What does the lottery mean to the townspeople?
What does the lottery mean to the townspeople in the story? Answer: the lottery means in the towns people in the story is killing people by stoning them.. Explanation: in the story their tradition is killing people by stoning..
How do the townspeople feel about making changes to the lottery Brainly?
In Jackson’s ‘The Lottery’, the villagers are reluctant to make changes to the generations’ old tradition.
How do the townspeople view the lottery box Brainly?
How do the townspeople view the lottery box? They are afraid of it. They all want to get rid of it. They see it as part of a tradition.
Why do townspeople agree to take part in the lottery?
There are three reason why the people in the town continue the lottery. First, the people of the town have been holding the lottery for a very long time. In other words, the tradition of the town is to hold the lottery. … Second, there might be some agricultural/superstitious belief about the lottery.
Why is the lottery held in the story the lottery?
The reason for doing the “lottery” is not stated however the reason is in the story. Old Man Warner says “Lottery in June, corn be heavy soon.” This meaning that the lottery I held to help out with the crops. It was understood that they chose a winner every year so that the crops will grow better.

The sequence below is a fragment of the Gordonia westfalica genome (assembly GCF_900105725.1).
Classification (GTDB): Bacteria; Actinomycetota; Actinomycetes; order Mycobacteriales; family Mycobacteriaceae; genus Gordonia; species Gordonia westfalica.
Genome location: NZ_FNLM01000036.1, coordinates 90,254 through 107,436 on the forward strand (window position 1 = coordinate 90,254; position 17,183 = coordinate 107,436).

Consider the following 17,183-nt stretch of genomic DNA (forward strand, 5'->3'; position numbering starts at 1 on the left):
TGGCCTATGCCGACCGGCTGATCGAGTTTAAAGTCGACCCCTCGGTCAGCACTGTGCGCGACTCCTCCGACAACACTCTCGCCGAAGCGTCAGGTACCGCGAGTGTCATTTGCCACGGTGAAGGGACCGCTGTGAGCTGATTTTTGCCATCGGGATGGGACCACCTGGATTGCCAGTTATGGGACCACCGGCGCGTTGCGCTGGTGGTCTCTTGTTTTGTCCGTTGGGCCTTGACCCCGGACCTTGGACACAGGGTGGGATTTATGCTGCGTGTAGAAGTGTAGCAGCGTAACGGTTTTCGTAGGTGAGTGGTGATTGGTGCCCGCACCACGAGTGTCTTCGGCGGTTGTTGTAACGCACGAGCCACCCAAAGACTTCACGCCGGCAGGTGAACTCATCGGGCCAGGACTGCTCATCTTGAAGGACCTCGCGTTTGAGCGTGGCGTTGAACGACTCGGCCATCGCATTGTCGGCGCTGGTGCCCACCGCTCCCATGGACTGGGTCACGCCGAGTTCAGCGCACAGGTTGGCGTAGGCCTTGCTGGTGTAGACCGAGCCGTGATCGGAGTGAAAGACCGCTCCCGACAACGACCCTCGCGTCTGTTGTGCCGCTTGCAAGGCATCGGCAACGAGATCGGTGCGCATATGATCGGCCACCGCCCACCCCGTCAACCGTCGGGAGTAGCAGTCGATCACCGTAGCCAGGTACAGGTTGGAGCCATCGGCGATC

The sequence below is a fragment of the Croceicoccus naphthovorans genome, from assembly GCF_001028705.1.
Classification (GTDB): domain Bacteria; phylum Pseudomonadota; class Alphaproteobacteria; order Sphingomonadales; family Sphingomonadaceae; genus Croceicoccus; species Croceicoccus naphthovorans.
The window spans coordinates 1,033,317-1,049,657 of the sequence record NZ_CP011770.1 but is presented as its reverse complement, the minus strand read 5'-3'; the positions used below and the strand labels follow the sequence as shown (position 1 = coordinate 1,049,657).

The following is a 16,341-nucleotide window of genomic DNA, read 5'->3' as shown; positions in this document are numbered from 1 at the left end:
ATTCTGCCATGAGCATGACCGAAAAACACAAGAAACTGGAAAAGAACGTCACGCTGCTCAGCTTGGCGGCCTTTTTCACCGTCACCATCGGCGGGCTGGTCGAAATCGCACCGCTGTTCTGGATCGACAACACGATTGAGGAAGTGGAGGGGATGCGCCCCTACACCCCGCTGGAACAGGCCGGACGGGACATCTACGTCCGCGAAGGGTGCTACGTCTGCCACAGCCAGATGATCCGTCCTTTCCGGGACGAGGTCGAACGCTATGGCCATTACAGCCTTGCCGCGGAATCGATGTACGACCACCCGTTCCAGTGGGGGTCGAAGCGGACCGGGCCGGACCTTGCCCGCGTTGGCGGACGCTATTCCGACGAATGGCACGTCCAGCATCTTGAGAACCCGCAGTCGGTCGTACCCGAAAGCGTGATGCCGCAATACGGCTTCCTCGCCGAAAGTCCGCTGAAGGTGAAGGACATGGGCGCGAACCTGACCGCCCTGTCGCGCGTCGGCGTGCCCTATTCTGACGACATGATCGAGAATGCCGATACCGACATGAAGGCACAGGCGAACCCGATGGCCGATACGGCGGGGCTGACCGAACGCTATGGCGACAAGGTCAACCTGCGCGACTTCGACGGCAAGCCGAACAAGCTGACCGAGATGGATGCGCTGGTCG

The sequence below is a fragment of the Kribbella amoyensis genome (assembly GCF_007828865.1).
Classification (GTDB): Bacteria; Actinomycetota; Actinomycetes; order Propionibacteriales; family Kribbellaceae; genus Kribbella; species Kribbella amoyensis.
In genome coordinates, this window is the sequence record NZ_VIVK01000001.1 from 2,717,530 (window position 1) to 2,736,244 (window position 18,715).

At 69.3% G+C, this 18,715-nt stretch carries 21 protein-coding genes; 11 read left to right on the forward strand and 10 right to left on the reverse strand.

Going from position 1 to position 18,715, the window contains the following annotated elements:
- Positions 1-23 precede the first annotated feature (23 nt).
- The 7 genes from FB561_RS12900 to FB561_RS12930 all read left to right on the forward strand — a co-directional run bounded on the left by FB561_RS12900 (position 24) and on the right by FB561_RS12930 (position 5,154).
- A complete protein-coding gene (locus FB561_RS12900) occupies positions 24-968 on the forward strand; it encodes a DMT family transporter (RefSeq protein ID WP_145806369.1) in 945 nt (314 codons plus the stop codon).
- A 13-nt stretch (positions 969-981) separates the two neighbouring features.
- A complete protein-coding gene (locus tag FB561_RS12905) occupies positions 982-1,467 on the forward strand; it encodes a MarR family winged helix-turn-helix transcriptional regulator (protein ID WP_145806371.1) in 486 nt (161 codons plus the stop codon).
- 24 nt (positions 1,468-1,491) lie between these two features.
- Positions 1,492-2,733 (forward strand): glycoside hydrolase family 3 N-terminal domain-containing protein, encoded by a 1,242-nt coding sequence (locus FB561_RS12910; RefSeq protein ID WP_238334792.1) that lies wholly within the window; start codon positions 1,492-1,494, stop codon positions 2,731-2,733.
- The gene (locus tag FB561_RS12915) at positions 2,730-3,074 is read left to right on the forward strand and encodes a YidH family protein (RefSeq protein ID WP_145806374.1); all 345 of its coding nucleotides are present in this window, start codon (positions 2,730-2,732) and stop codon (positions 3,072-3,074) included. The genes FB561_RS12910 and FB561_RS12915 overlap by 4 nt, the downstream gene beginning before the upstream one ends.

Which statement best describes the history of the lottery in the village?
Which statement best describes the history of the lottery in the village? It is a ritual unchanged since its beginnings. It is a tradition as old as the village itself.
How the townspeople feel about the lottery?
The townspeople have mixed reactions to the annual lottery. Some are genuinely excited about it—the children who don’t know any better think it’s an opportunity to play and talk together. … The adults also do not display much seriousness, until the actual lottery begins.
What changes have been made to the lottery over the years in the town depicted in the lottery by Shirley Jackson?
The lottery has also changed over the years with the introduction of paper slips instead of wood chips inside the black box. Originally, the wood chips were placed in the box when the community was significantly smaller.
What does Mrs Hutchinson’s interactions with the other members of the crowd imply about the townspeople?
Hutchinson’s interactions with the other members of the crowd imply about the townspeople? They are a close-knit community. They distrust Mrs. Hutchinson.
What sets Mrs Hutchinson apart from the other townspeople?
Although Tessie quickly settles into the crowd and joins the lottery like everyone else, Jackson has set her apart as a kind of free spirit who was able to forget about the lottery entirely as she performed her chores. Perhaps because she is a free spirit, Tessie is the only villager to protest against the lottery.